Fever at Dawn by Peter Gardos
You might not believe this story but it really happened. It’s July 1945. Miklos, a Hungarian survivor of Belsen, lands up in a refugee camp in Sweden. He’s skin and bone, and he has no teeth. The doctor says he has only months to live. But Miklos has other plans.
He whistles up a list of 117 young Hungarian women in another camp across the forests of Sweden. In his beautiful handwriting he writes to each of them. He writes obsessively, sitting in the shade of a tree in the hospital garden. One of these young women, he is sure, will become his wife.
In a camp hundreds of kilometres away Lili reads his letter. Idly, she decides to write back. Letter by letter the pair fall in love. In December 1945 they find a way to meet. They only have three days together. And they fall in love all over again.
But there are other forces at work, people and institutions who do not believe either of these lovers should find each other …
Based on the beautifully crafted letters penned in 1945 by the author’s father as a young man, this is a fierce, heart-rending story of love against the odds, and an astonishing tale of how, in its most pure and powerful form, love can outwit death.
The blurb, pretty much tells you all you need to know about the story, as the book is based only on the period after Miklos and Lili were liberated from their respective concentration camps and taken to safety in Sweden. It does have some references to the camps, but not in any great detail as the emphasis in the book is on looking forward and not looking back.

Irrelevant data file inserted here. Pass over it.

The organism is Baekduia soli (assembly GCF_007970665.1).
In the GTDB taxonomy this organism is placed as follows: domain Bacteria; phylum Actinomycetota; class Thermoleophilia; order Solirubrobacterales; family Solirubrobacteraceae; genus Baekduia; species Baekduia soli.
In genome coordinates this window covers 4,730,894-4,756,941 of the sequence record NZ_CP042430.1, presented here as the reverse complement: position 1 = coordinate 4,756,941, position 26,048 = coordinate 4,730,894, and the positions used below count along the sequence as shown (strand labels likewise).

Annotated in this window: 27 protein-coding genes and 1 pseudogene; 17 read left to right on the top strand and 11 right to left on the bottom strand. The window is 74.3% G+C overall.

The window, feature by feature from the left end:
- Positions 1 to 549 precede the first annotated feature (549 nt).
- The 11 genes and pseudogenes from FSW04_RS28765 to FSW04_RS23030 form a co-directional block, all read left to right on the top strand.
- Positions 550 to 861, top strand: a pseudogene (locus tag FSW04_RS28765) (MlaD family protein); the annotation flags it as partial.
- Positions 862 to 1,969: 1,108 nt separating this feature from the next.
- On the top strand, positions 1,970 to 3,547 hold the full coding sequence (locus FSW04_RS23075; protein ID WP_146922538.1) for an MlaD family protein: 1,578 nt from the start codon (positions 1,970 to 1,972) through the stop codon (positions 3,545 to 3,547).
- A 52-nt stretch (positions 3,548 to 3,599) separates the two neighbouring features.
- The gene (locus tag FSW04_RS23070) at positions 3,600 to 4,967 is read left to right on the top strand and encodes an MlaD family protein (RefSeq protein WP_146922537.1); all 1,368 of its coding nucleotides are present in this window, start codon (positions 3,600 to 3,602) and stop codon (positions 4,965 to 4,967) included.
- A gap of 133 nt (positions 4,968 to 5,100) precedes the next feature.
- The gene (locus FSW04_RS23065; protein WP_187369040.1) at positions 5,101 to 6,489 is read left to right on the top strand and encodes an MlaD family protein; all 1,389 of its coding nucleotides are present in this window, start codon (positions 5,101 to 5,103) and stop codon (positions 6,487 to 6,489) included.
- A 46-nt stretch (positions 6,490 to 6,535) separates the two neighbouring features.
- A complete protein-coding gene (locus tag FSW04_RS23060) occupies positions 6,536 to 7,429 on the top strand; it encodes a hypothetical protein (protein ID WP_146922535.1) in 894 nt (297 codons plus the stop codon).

It is at times a touching and comic story of how two lost and in Miklos’s case, possibly dying souls find friendship, meet and decide to marry. The difficulty is, because it is based on the letters sent between the two, it is at times quite repetitive. It is certainly enlightening as to what life was life inside the hospital blocks for the two, and how they coped with their situation, but ultimately with little freedom of choice and the ability to leave and do what they wished, they and the story are constrained.
While I liked the character of Lili, I’m not so sure I actually liked Miklos to the same degree. I felt that Lili invested far more in the relationship than Miklos. After his initial burst of letter writing to 117 girls from his home village, he continues to write to a number of them, even after deciding Lili is his chosen partner. This has an air of hedging his bets, rather than being emotionally involved and that spoiled the love story aspect for me.
It is clear that the author clearly loved his parents and wanted to tell their story. However, while it is a story well worth telling, I’m not sure this was told as well as it might have been. In the hands of an independent writer there might have been more exploration of motives, feelings and actions. I’m also not sure whether a different translation which may have accounted for a less literal and sometimes stilted writing style. What cannot be denied though is that ultimately this story is one of hope over adversity and the power of determination, which can only be applauded.
I received a copy of the book via NetGalley in return for an honest review.